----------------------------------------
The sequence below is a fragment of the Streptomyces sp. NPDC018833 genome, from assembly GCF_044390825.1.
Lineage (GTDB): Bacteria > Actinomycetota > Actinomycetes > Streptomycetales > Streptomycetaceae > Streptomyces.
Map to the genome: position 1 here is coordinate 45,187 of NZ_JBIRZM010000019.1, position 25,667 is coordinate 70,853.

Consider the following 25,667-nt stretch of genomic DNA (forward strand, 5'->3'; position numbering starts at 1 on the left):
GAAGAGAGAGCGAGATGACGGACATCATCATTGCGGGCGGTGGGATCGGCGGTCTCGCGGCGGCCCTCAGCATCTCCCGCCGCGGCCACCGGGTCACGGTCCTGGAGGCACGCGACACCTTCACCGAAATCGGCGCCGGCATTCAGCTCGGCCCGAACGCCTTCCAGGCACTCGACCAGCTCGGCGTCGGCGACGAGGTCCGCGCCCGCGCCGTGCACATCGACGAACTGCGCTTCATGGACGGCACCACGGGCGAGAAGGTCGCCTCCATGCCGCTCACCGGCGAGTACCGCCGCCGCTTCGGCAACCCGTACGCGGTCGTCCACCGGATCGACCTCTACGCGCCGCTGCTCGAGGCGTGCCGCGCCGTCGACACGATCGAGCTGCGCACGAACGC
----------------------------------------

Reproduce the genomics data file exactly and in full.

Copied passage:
The sequence below is a fragment of the Streptomyces sp. NPDC018833 genome, from assembly GCF_044390825.1.
Lineage (GTDB): Bacteria > Actinomycetota > Actinomycetes > Streptomycetales > Streptomycetaceae > Streptomyces.
Map to the genome: position 1 here is coordinate 45,187 of NZ_JBIRZM010000019.1, position 25,667 is coordinate 70,853.

Consider the following 25,667-nt stretch of genomic DNA (forward strand, 5'->3'; position numbering starts at 1 on the left):
GAAGAGAGAGCGAGATGACGGACATCATCATTGCGGGCGGTGGGATCGGCGGTCTCGCGGCGGCCCTCAGCATCTCCCGCCGCGGCCACCGGGTCACGGTCCTGGAGGCACGCGACACCTTCACCGAAATCGGCGCCGGCATTCAGCTCGGCCCGAACGCCTTCCAGGCACTCGACCAGCTCGGCGTCGGCGACGAGGTCCGCGCCCGCGCCGTGCACATCGACGAACTGCGCTTCATGGACGGCACCACGGGCGAGAAGGTCGCCTCCATGCCGCTCACCGGCGAGTACCGCCGCCGCTTCGGCAACCCGTACGCGGTCGTCCACCGGATCGACCTCTACGCGCCGCTGCTCGAGGCGTGCCGCGCCGTCGACACGATCGAGCTGCGCACGAACGC